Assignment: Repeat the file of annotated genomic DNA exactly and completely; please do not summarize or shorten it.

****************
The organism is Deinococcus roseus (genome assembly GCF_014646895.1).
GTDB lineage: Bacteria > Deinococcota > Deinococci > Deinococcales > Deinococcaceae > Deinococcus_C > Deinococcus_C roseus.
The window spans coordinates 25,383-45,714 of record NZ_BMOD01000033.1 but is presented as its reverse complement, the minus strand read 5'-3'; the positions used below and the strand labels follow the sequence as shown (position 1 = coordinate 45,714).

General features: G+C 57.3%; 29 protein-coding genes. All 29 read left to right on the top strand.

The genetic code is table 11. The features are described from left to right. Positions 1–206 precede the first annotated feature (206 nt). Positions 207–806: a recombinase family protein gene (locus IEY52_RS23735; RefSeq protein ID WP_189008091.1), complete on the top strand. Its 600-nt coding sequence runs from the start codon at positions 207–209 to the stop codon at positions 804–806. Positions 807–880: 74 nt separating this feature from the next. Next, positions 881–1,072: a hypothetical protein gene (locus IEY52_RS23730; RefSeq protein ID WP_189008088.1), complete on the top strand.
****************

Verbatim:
The organism is Deinococcus roseus (genome assembly GCF_014646895.1).
GTDB lineage: Bacteria > Deinococcota > Deinococci > Deinococcales > Deinococcaceae > Deinococcus_C > Deinococcus_C roseus.
The window spans coordinates 25,383-45,714 of record NZ_BMOD01000033.1 but is presented as its reverse complement, the minus strand read 5'-3'; the positions used below and the strand labels follow the sequence as shown (position 1 = coordinate 45,714).

General features: G+C 57.3%; 29 protein-coding genes. All 29 read left to right on the top strand.

The genetic code is table 11. The features are described from left to right. Positions 1–206 precede the first annotated feature (206 nt). Positions 207–806: a recombinase family protein gene (locus IEY52_RS23735; RefSeq protein ID WP_189008091.1), complete on the top strand. Its 600-nt coding sequence runs from the start codon at positions 207–209 to the stop codon at positions 804–806. Positions 807–880: 74 nt separating this feature from the next. Next, positions 881–1,072: a hypothetical protein gene (locus IEY52_RS23730; RefSeq protein ID WP_189008088.1), complete on the top strand.